It wasn’t the ideal time to be moving into a new flat with your first child, but when is? Bombs were falling on Bethnal Green as a young Julia Richards and husband David moved into their new home on the William Sutton Estate on Roman Road. The new flat wasn’t a palace but it was a lot better than they had been used to. The estate had been completed in May 1909 and celebrates its centenary this year.
The couple had been squeezed into a tiny flat in Temple Dwellings on the Old Bethnal Green Road. There were no bathrooms there of course. Bathtime meant heading out into the concrete yard and fetching the tin tub down from the line. In winter that was pretty miserable. Summer, if anything was worse. ‘The smell from the rubbish was terrible; we had to keep all the windows shut,’ remembers Julia (known universally as ‘Ann’). ‘The Sutton flats weren’t all that good either – but they were cheap, and you had a bath inside. There was a long queue to get them.’
The facilities might seem eccentric by modern standards: the ‘bathroom’ comprised a tub shoehorned into the kitchen, and the living room fire served also to heat the oven. But the family were struggling to live on the couple of quid a week pulled in by David’s job driving a horse and cart. The rents on the Sutton Estate (11 shillings for a two-bedder, 7s and 6d for a one-bed and 5s for a bedsit) helped a lot. But if the flats were nothing special, the entry requirements were brutally strict.
‘You had to have children to get a flat here. I was expecting my first child in 1937 and we were on the list, but I lost it and so we were turned down,’ remembers Ann. The couple finally added to their family in 1941 with Patricia, and Eileen came along two years later. As was the custom with expectant mothers, Ann was evacuated to Northampton until the baby was born, and then, bizarrely, brought back to live in Bethnal Green, with bombs falling around her. The estate was never hit, though the enemy was never far away. Too close for some of the dads on the estate in fact. “On the other side of Roman Road there was an Italian prisoner of war camp. The men used to go off every day for demolition work, but when they were back in the camp you used to hear them singing – beautiful songs, lovely voices. They were good looking men too, and the dads from the estate used to patrol around to stop their daughters going over there!’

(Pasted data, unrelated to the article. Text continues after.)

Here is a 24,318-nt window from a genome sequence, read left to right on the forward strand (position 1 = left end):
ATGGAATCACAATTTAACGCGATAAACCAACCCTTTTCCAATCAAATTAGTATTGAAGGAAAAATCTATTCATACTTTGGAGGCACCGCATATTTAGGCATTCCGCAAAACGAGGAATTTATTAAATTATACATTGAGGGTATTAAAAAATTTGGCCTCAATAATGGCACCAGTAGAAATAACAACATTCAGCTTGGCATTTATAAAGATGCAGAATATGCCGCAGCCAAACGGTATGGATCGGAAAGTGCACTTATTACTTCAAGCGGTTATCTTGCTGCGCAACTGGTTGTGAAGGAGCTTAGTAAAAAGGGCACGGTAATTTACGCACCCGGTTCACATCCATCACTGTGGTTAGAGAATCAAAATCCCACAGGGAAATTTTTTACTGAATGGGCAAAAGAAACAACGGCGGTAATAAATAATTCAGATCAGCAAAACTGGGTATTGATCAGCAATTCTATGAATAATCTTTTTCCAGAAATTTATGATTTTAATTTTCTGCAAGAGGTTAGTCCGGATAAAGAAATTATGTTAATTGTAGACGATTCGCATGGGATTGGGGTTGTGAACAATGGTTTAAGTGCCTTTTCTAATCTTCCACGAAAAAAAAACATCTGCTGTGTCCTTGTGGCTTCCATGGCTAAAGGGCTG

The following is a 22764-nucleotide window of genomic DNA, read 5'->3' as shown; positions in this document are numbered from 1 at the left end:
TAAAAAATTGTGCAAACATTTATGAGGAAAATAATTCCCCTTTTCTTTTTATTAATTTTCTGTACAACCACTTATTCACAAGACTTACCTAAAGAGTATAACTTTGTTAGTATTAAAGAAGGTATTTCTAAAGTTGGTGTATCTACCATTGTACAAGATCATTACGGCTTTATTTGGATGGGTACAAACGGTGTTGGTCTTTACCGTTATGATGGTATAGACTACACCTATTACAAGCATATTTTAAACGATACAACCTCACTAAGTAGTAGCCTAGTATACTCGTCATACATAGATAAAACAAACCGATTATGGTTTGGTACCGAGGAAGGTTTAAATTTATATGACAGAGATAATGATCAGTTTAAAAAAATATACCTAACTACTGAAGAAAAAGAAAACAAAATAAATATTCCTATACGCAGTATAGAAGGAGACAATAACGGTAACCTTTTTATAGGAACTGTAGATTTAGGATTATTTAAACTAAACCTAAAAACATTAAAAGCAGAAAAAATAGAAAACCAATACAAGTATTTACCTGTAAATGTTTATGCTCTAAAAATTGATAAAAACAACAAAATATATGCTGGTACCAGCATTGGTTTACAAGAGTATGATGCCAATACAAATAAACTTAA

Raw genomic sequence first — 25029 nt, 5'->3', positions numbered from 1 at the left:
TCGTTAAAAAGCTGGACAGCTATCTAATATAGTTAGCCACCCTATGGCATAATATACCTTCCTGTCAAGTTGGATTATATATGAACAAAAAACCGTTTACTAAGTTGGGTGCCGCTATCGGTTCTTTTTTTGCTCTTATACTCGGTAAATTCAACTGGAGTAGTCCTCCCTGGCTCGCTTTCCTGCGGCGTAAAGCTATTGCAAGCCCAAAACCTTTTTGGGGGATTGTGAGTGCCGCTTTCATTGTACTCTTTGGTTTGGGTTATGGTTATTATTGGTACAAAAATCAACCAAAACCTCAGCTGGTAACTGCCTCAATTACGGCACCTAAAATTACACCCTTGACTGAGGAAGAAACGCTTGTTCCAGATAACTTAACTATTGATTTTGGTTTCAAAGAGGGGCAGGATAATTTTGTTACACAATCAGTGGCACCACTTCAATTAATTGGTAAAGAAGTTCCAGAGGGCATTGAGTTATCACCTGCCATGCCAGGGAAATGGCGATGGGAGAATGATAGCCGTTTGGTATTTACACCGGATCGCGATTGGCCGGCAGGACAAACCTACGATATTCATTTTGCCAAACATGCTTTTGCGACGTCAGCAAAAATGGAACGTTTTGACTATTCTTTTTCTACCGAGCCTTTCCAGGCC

Ann has lived in Bethnal Green her whole life. Born in Commercial Road in 1913, she lost her father in the First World War and her mother in the 1920s. After being billeted with a succession of aunts during her teenage years, she married David at 21, ‘the best decision I ever made,’ she laughs.
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Michael Jones, originally from Oldham and still with a broad Lancashire accent, is a relative newcomer, only moving to the estate in 1992. An artist, he was drawn by the artistic community that started to grow around Bethnal Green in the eighties and nineties. And moving from Chelsea, he found the Sutton Estate a much more affordable place to live. From his attic flat he has views west to the City and east to the new City at Canary Wharf, and he likes it so much he has no plans to move away.
Michael pulls out an impressive leather-bound rent book and ledger from 1950. The names each have a neat tick against them to say ‘rent paid’. Edwards, Rayment, Peake, Vallance, White, Smith – the surnames are a solid mix of Anglo-Saxon, Irish and Jewish. They don’t use the ledger now of course, but those names would today be mixed with names from the Indian sub-continent, from Africa, and from all over the world. “The estate has changed a lot, and it’s now a really good mix of indigenous East Enders and Bengalis … the new East Enders really. And it’s always been like that in the East End hasn’t it – Huguenots, Jews, Irish, we all become East Enders eventually!” The great thing for Michael is the way the community here is working together, with a sewing group in the estate’s Old Workshop just one of the ways people are meeting and sharing time, skills and memories.
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Shahida Khanom’s family moved to the estate from Birmingham when she was just three years old. A quarter of a century on, she wouldn’t want to live anywhere else. ‘There’s a lovely community spirit here – I just feel very safe. We go out to the countryside sometimes and I hate it … it’s too quiet,’ she laughs. ‘I love the activity and the noise round here. And my two sons go to school at Globe, just across the road.’ The same school that Ann Richards’s daughters, Eileen and Patricia, trotted across the road to 60 years ago. The names and faces may change, but some things on the estate stay constant.